Christopher is first to leave Clinton's team

President pays tribute to US `elder statesman'
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By no stretch of the imagination could he be called a great secretary of state - a Marshall, an Acheson or a Kissinger. In honesty, he will probably not even go down as a good one. But if diligence and self-effacing decency were the sole requirements of his trade, Warren Christopher would have no equal.

Yesterday, Bill Clinton took his leave of his faithful retainer at a brief White House ceremony. "Warren Christopher is truly America's elder statesman," the President said, as the 71-year-old diplomat became the first of at least four Cabinet members to depart the Administration after the President's re-election. He will re- turn to his law practice in Los Angeles.

Deputy Secretary of State under President Jimmy Carter, and head of Mr Clinton's transition team after the 1992 election, Mr Christopher was the obvious choice for the State Department. But despite his endless travelling and infinitely patient negotiating, he will be remembered more for his crisply cut suits and dashing ties than for diplomatic achievements.

He has devoted huge amounts of time and energy to the Middle East. Yet despite Mr Christopher's constant visits to the region, complete with more than a dozen meetings with President Assad of Syria, and separate peace treaties between Israel and the PLO and Israel and Jordan, the region is arguably more dangerous today than in 1993, and an overall settlement further away than ever.

Richard Holbrooke, not he, was architect of the 1995 Bosnia settlement. Mr Christopher has largely delegated Nato and Russia policy to his deputy, Strobe Talbott, and has virtually neglected China. To his credit, he has presided over a harmonious national security team, unscarred by the feuding between White House and State Department that marked the Nixon and Carter administrations.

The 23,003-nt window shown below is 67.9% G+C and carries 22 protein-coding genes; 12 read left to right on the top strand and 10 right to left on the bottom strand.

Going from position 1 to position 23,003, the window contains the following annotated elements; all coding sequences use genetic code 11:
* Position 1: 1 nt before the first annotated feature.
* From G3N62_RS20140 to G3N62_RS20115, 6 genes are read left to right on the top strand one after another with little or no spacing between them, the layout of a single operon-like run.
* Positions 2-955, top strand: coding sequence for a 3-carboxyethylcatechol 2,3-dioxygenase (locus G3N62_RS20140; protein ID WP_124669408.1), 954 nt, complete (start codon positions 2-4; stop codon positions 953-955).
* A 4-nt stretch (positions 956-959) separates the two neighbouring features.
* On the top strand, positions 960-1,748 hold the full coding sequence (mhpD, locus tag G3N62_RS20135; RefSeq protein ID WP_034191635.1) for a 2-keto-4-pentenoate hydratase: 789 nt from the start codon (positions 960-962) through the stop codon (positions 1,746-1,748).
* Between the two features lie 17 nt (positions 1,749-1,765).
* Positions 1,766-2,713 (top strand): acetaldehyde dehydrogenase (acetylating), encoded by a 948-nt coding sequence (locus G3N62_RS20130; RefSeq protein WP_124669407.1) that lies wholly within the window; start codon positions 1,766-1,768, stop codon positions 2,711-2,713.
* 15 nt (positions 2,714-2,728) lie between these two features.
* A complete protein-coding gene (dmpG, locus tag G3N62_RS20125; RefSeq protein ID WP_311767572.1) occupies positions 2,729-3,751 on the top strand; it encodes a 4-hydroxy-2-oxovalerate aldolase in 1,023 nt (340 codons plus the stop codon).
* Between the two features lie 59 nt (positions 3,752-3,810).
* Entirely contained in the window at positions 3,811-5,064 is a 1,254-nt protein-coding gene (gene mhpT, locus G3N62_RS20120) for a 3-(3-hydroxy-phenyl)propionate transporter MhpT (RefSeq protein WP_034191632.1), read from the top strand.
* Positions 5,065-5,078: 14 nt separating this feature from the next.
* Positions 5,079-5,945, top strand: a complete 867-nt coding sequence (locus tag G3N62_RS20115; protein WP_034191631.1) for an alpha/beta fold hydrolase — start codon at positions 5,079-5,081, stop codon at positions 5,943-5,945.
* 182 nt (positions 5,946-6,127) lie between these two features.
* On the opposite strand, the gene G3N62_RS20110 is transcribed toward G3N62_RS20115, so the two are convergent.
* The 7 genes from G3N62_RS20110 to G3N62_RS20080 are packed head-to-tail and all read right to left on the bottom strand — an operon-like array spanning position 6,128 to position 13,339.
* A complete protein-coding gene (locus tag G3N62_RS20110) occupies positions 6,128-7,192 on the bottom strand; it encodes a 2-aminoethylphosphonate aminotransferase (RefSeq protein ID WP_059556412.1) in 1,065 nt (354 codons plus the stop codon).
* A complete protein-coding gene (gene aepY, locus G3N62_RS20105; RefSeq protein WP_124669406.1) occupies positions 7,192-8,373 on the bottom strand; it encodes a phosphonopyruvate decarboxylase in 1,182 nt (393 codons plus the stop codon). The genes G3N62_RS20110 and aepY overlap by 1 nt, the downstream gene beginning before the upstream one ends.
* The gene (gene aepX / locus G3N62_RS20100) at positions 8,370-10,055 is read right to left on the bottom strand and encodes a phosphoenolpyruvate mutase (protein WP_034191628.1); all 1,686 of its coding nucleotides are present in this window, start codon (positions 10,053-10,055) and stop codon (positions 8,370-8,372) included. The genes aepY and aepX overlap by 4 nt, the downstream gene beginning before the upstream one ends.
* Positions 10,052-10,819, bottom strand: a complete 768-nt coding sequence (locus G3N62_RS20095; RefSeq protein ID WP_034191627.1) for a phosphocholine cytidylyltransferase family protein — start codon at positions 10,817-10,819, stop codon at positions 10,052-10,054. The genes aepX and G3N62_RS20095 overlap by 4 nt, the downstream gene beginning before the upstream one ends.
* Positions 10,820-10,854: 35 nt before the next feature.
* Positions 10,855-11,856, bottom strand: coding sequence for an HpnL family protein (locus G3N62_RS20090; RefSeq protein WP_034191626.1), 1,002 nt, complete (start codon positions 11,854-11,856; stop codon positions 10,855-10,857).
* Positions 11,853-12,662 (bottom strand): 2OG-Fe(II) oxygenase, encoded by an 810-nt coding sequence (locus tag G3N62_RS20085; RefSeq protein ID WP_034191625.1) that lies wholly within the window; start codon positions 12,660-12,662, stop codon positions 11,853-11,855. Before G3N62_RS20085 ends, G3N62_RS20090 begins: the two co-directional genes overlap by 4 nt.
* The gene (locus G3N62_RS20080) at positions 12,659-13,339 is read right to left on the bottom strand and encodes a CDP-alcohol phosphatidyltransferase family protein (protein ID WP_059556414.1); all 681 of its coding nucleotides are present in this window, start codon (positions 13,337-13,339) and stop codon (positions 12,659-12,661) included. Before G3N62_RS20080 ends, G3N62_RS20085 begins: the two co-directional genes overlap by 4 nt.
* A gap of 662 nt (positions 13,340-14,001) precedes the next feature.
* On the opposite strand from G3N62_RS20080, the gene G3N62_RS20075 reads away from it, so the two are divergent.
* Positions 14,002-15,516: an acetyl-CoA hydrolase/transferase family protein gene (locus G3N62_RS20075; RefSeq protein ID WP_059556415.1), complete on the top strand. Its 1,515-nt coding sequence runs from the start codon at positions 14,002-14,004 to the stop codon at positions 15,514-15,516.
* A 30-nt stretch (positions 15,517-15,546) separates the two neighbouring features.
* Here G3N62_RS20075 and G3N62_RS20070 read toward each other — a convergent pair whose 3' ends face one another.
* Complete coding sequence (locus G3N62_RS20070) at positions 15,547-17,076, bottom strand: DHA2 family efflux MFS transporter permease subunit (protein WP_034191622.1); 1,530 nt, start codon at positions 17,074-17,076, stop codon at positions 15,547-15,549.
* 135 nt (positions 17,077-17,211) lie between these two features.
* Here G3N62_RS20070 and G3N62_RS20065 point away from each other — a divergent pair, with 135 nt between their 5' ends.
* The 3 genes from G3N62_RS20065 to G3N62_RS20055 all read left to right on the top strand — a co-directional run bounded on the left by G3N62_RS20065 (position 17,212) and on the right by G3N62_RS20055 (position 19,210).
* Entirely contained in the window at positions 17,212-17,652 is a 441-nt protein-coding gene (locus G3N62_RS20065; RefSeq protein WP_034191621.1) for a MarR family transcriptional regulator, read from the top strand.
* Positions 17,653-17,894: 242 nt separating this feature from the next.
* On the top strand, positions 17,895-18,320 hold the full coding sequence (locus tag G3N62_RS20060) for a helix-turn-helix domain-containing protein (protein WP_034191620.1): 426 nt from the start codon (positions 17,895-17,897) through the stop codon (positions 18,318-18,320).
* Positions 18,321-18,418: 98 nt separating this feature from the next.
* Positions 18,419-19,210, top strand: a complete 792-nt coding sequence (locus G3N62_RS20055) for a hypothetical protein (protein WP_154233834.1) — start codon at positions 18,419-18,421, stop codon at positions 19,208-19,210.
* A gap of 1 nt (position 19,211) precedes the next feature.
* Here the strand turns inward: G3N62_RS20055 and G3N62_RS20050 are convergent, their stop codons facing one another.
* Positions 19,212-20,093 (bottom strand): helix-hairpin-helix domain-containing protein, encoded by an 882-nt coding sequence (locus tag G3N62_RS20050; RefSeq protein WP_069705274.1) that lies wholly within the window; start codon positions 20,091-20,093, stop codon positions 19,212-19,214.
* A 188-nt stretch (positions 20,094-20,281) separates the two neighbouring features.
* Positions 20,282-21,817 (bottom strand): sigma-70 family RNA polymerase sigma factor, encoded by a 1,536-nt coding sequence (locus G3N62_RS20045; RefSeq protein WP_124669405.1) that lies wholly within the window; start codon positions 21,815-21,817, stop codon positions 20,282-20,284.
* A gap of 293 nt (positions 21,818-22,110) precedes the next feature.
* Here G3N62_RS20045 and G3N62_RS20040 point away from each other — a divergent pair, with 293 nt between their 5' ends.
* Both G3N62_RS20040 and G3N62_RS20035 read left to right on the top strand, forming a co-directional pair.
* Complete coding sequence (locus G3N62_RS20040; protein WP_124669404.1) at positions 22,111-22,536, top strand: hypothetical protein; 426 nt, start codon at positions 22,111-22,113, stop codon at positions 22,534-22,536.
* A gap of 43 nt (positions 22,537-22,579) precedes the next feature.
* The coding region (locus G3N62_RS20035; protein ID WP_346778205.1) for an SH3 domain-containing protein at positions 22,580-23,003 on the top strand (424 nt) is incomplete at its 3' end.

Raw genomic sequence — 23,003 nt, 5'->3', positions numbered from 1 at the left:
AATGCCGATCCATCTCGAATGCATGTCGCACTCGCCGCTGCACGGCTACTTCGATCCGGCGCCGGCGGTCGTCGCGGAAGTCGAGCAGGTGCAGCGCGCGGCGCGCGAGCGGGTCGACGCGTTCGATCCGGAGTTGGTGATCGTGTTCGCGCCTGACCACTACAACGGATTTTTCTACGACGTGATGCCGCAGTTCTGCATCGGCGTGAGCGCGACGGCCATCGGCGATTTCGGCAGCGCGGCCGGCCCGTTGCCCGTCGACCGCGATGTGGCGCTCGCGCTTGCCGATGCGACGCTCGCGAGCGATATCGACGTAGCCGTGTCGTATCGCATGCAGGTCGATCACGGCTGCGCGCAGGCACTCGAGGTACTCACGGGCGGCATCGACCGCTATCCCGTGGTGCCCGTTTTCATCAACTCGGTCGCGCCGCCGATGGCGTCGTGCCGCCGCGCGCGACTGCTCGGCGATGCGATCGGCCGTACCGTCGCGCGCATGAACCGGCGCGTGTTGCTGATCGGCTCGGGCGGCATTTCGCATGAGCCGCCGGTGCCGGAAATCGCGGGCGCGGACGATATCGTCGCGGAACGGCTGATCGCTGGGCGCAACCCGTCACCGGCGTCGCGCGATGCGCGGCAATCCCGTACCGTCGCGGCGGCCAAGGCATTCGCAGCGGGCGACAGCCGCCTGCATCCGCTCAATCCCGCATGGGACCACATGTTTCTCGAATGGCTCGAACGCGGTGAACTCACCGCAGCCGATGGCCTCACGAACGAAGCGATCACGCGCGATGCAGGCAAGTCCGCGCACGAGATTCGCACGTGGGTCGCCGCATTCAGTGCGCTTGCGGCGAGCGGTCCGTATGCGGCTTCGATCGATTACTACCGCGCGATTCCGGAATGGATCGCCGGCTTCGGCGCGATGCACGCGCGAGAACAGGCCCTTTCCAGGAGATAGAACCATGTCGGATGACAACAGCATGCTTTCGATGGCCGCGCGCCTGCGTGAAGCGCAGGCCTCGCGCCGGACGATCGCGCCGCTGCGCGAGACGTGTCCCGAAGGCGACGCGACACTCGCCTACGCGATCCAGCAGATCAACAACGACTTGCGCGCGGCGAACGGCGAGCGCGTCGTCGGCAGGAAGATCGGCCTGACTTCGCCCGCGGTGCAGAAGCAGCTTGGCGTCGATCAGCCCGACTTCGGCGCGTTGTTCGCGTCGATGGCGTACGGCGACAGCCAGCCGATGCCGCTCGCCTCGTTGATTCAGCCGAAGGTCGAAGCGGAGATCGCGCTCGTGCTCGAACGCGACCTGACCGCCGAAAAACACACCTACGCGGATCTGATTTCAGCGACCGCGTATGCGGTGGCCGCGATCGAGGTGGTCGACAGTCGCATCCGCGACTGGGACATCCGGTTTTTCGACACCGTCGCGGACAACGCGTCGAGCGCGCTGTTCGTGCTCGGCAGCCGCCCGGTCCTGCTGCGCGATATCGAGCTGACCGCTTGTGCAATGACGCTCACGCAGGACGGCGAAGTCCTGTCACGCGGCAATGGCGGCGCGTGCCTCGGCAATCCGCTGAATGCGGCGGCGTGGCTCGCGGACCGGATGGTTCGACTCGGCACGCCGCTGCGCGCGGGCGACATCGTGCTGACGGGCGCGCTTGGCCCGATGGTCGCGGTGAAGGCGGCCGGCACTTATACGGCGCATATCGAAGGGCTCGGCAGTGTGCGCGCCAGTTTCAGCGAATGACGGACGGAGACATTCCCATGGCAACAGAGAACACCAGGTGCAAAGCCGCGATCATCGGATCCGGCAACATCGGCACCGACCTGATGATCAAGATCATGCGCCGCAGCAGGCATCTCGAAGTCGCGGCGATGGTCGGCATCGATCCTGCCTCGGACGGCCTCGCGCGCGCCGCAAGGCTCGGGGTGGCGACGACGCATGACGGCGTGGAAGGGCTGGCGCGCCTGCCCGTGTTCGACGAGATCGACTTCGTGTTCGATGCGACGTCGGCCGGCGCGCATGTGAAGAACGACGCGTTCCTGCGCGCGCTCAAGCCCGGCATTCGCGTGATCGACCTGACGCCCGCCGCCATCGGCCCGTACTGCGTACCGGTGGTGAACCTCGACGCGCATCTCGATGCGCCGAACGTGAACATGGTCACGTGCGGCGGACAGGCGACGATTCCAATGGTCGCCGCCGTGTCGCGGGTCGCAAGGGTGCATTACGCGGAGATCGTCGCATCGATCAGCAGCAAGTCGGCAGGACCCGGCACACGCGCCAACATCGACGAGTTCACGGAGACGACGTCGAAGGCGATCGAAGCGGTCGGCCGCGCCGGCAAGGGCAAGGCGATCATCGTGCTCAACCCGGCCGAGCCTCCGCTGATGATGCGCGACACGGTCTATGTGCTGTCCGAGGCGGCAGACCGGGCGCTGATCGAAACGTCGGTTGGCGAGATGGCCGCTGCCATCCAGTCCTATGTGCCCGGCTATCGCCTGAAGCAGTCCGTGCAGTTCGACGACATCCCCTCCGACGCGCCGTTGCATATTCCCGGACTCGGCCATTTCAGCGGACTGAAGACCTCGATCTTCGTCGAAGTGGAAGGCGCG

Mr Christopher's personal civility and concern for his staff are legendary. But this dour North Dakotan has not shone as a salesman of foreign policy, and his has lacked the clout in Congress to fend off heavy cuts in the department imposed by penny-pinching and isolationist Republicans. Two years ago, he offered to resign, but Mr Clinton insisted he stay on.

Yesterday, George Mitchell, the former Senate majority leader and peace envoy to Ireland, was the marginal favourite to succeed him, thanks to his experience on Capitol Hill. Madeleine Albright, the present US Ambassador to the UN, is however very much in the frame, as is the outgoing Georgia Senator Sam Nunn, and the Republican Richard Lugar, of Indiana. "I want to cast a wide net," Mr Clinton said.

Either of the last two indeed are equally plausible replacements for the Defense Secretary, William Perry, who plans to step down early in the new term. Other departing top officials are expected to include Federico Pena, the Transportation Secretary; Mickey Kantor, Commerce Secretary; Hazel O'Leary, Energy Secretary and Leon Panetta, the White House chief of staff. The first replacements could be announced by Mr Clinton as early as today. However, Janet Reno, the often-criticised Attorney General said yesterday she wanted to stay on.

The impending Cabinet reshuffle has assumed such dimensions that Mr Clinton has been forced to postpone his planned holiday in Hawaii next week. Quick appointments are essential, if he is to keep up the momentum of his re- election victory, and not allow attention to refocus on such embarrassments as the recent row over foreign Democratic campaign contributions.